The Montanan Online - http://www.umt.edu/montanan/s08/contents.html
Montana On Her Mind
Susan Gibson wrote Dixie Chicks’ hit “Wide Open Spaces” as a UM student
By Patia Stephens
It was 1993, and Susan Gibson was home for Christmas in Texas after her first semester—and her first taste of adult freedom—as a UM student. Something set her off—she doesn’t remember exactly what—and prompted her to write the lyrics that would become one of the best-selling country songs in history—and an anthem for independence-seeking young women everywhere.
“My mom probably said something like, ‘What time did you get home last night, honey?’ Whatever it was rubbed me the wrong way,” Gibson says. “I sat down at the kitchen table and wrote furiously for twelve minutes, and then I went and did something else. I forgot all about it.” The journey from furious scribbling in a notebook to best-selling title track on the Dixie Chicks’ album “Wide Open Spaces” seems like something, Gibson says, “sprinkled in fairy dust.” A folk-Americana singer, songwriter, and guitarist with a throaty voice and a twang that isn’t quite full-blooded Texan, Gibson has been described as “a palomino of a woman.” “Susan Gibson’s growl grabs you in a headlock and doesn’t let go,” wrote one reviewer. Another says she “has a voice that recalls blue skies and amber waves of grain.” Born in Minnesota to a railroad worker father and a teacher mother, Gibson and her older sister grew up moving often. The family settled in Amarillo, Texas, during Gibson’s high school years. But throughout all those moves, one place always felt like home: Montana. Her father was from Missoula, and his parents had a cabin on Flathead Lake.
“Our going ‘home’ meant going up to the cabin in Yellow Bay,” Gibson says. “When we were the new kids everywhere, when everything else in my life was changing, we would go up to that cabin every summer.”
Gibson said she considers Montana, particularly Missoula and the Flathead Valley, her spiritual home.
“So much of my childhood was there,” she says. “A lot of good memories. It was just solid.” Gibson’s family often hiked and held reunions in Glacier National Park, where she remembers meeting college students working at the chalet. It inspired her to enroll in UM’s forestry school.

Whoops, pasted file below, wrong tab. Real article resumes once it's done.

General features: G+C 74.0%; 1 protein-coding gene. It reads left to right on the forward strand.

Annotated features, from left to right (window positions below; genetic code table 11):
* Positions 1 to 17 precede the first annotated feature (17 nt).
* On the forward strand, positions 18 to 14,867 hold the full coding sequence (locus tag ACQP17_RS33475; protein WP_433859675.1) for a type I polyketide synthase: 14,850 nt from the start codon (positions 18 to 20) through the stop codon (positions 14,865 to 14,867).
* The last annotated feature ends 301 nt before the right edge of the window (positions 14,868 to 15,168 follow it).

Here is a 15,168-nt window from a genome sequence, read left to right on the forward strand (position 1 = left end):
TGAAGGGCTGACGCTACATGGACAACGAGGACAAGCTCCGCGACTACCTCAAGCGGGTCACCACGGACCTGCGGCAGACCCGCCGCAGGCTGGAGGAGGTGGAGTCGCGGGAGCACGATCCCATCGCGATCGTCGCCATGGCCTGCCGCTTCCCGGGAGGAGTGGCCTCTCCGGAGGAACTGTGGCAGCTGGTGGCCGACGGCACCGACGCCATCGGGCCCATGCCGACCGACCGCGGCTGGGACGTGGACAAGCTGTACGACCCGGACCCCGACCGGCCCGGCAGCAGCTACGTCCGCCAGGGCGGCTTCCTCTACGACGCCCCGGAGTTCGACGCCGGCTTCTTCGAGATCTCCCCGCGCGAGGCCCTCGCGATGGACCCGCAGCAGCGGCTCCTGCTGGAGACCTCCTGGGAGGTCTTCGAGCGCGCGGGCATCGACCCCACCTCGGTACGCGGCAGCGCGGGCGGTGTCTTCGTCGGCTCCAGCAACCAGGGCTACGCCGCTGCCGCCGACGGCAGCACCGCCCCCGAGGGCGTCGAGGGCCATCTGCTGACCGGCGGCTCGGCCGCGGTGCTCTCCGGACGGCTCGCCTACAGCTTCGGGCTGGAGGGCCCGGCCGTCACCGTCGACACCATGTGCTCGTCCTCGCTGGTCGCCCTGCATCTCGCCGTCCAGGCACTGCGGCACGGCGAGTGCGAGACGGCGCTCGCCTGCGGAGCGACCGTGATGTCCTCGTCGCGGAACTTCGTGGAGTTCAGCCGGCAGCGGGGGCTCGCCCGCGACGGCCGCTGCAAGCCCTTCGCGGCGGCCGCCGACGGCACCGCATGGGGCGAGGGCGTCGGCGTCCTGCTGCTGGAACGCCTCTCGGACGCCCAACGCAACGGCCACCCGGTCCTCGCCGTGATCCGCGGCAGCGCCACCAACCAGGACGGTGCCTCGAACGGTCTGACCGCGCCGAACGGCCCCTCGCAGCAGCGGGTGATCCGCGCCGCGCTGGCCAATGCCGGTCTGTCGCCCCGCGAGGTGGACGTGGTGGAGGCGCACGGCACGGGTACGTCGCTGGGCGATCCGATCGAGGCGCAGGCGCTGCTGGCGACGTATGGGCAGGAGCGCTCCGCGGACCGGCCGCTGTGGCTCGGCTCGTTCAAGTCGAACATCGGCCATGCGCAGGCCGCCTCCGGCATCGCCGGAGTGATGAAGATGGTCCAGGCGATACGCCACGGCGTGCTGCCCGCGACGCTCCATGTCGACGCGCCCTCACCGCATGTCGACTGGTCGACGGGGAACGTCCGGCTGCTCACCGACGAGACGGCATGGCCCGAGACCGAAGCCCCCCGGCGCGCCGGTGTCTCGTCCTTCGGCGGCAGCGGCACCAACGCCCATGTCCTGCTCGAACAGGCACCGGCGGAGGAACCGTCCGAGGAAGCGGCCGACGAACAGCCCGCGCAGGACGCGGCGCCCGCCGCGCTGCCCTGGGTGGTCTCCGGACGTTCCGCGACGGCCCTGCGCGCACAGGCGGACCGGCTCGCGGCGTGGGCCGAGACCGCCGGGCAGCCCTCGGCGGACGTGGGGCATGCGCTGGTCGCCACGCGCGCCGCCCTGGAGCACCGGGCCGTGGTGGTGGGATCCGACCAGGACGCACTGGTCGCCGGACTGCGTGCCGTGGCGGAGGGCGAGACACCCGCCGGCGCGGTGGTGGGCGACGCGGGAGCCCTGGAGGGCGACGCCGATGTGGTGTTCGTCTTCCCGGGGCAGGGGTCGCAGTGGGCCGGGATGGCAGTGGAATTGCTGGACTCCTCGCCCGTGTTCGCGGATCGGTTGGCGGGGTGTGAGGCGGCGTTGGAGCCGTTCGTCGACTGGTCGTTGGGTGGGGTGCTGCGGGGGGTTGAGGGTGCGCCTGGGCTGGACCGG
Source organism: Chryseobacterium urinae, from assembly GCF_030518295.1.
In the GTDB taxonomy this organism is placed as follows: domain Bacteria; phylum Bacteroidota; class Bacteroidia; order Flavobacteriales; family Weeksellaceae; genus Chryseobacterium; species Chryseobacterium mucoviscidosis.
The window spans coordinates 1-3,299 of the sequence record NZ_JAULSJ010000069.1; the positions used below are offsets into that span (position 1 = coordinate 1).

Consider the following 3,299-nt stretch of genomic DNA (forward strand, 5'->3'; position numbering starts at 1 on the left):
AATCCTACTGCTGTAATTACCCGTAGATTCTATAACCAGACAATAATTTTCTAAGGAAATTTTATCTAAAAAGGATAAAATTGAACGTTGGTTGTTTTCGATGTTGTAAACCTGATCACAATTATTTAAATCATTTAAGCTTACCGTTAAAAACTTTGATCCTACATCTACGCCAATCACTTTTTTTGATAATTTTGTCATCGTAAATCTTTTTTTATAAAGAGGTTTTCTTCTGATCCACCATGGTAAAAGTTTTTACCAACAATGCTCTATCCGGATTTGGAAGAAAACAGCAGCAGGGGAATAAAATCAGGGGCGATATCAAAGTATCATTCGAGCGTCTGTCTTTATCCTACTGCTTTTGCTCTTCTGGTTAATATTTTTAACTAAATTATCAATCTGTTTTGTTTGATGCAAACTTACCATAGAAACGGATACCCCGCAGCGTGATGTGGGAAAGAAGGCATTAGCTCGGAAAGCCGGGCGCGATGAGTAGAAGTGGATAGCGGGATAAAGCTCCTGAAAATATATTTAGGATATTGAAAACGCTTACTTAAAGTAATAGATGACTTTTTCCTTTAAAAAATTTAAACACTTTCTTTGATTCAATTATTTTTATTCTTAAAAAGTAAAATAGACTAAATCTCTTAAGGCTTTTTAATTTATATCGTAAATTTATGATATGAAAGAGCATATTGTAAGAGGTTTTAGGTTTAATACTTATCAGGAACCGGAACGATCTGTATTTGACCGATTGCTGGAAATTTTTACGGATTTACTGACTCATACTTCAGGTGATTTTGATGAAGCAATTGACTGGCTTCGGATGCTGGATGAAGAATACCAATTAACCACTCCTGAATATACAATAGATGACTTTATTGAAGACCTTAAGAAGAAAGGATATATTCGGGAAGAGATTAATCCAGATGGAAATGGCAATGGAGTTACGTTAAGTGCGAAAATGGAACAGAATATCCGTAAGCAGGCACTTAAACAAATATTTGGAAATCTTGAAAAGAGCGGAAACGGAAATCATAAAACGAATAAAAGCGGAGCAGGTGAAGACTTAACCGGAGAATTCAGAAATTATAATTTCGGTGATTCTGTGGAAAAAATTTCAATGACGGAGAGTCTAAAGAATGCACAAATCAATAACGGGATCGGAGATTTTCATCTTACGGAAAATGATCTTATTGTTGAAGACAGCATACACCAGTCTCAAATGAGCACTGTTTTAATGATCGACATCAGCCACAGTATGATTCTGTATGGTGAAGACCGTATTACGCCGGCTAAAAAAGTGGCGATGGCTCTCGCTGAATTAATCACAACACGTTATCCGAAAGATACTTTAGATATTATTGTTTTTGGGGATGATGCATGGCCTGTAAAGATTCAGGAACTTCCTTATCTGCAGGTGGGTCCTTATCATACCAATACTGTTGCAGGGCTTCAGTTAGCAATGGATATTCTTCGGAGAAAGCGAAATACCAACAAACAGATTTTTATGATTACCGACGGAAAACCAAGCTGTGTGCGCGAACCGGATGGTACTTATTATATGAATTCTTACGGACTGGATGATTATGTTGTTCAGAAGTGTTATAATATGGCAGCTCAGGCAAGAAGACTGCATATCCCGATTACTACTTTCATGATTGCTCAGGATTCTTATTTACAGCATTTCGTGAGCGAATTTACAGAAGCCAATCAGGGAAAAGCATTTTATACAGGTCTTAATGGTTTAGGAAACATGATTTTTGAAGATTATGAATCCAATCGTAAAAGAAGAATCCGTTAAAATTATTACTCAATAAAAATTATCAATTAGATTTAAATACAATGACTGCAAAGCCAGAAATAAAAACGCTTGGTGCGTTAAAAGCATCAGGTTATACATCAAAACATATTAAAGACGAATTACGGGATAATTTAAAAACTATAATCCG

Her mother, Nancy Eliasson Gibson, had spent a few semesters at UM. In fact, Nancy was attending UM when she was set up with Susan’s father, Walter, by the family that owns Jim Palmer Trucking.
“My parents were brought together by a trucker,” Gibson says with a laugh. “That’s probably why I like traveling so much.” Nancy taught elementary school math and music and gave piano lessons to the neighborhood children, but Susan never took her mother’s instruction seriously.
“We just banged on the piano,” she says. “I shouldn’t have taken it for granted. I don’t really read music, I just play by ear.” She did learn to play guitar, and after a childhood singing in church and school choirs, she performed Suzanne Vega’s “Gypsy” at a high school talent show and was hooked. She taught herself Vega’s entire catalog, as well as music by the Indigo Girls, Tracy Chapman, and Shawn Colvin. She began writing songs. Returning to UM after that fateful winter break, Gibson played a piece of music she was working on for a friend. “I asked her, ‘What does that make you think of?’ and she said it reminded her of her grandfather and the Sweetgrass Hills. And I thought, ‘Oh, weird, I have similar lyrics in this notebook.’” Her mother had included the forgotten notebook in a care package Susan received that week.
“I love serendipity,” she says. “I don’t think there’s a coincidence.”
Gibson put lyrics and music together, and “Wide Open Spaces” was born.
She performed the song for the first time during open mic night at Maxwell’s (later called The Ritz and now The Badlander). Before long, she was running Maxwell’s open mic.
“I’d set up and get to drink beer for free,” she says. “I met the coolest, weirdest people. It was so much fun.” She started playing solo gigs at other bars, including The Rhino and The Old Post. It was one of these shows where “Wide Open Spaces” became the first of Gibson’s original songs to be requested by someone she didn’t know. School was not as much fun.